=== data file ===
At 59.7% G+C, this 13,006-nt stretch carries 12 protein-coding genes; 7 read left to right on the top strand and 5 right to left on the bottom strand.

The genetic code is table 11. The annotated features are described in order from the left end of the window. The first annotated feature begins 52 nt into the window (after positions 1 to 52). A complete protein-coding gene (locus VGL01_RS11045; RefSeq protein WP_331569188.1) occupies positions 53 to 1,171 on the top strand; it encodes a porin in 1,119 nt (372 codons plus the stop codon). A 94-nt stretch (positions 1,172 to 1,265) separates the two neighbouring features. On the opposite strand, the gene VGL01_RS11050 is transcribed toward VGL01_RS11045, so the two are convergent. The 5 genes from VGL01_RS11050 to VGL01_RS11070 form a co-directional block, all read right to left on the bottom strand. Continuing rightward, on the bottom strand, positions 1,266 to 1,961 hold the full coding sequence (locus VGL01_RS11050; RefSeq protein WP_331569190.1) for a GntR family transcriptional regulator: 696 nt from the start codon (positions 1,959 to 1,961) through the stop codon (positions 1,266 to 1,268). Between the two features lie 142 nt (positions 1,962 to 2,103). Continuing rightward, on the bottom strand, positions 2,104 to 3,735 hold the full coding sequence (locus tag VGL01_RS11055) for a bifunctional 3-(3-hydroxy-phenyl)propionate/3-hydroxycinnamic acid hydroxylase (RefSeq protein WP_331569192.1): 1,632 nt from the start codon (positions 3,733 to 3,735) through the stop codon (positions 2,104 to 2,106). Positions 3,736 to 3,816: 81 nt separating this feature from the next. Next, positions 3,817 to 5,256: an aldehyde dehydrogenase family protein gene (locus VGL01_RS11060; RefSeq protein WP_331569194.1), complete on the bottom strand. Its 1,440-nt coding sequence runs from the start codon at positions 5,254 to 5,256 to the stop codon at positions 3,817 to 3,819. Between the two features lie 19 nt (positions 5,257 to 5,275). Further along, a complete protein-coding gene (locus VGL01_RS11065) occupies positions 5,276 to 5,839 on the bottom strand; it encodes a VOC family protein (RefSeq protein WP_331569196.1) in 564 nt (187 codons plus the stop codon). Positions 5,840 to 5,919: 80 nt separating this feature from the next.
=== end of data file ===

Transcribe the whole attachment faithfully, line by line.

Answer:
At 59.7% G+C, this 13,006-nt stretch carries 12 protein-coding genes; 7 read left to right on the top strand and 5 right to left on the bottom strand.

The genetic code is table 11. The annotated features are described in order from the left end of the window. The first annotated feature begins 52 nt into the window (after positions 1 to 52). A complete protein-coding gene (locus VGL01_RS11045; RefSeq protein WP_331569188.1) occupies positions 53 to 1,171 on the top strand; it encodes a porin in 1,119 nt (372 codons plus the stop codon). A 94-nt stretch (positions 1,172 to 1,265) separates the two neighbouring features. On the opposite strand, the gene VGL01_RS11050 is transcribed toward VGL01_RS11045, so the two are convergent. The 5 genes from VGL01_RS11050 to VGL01_RS11070 form a co-directional block, all read right to left on the bottom strand. Continuing rightward, on the bottom strand, positions 1,266 to 1,961 hold the full coding sequence (locus VGL01_RS11050; RefSeq protein WP_331569190.1) for a GntR family transcriptional regulator: 696 nt from the start codon (positions 1,959 to 1,961) through the stop codon (positions 1,266 to 1,268). Between the two features lie 142 nt (positions 1,962 to 2,103). Continuing rightward, on the bottom strand, positions 2,104 to 3,735 hold the full coding sequence (locus tag VGL01_RS11055) for a bifunctional 3-(3-hydroxy-phenyl)propionate/3-hydroxycinnamic acid hydroxylase (RefSeq protein WP_331569192.1): 1,632 nt from the start codon (positions 3,733 to 3,735) through the stop codon (positions 2,104 to 2,106). Positions 3,736 to 3,816: 81 nt separating this feature from the next. Next, positions 3,817 to 5,256: an aldehyde dehydrogenase family protein gene (locus VGL01_RS11060; RefSeq protein WP_331569194.1), complete on the bottom strand. Its 1,440-nt coding sequence runs from the start codon at positions 5,254 to 5,256 to the stop codon at positions 3,817 to 3,819. Between the two features lie 19 nt (positions 5,257 to 5,275). Further along, a complete protein-coding gene (locus VGL01_RS11065) occupies positions 5,276 to 5,839 on the bottom strand; it encodes a VOC family protein (RefSeq protein WP_331569196.1) in 564 nt (187 codons plus the stop codon). Positions 5,840 to 5,919: 80 nt separating this feature from the next.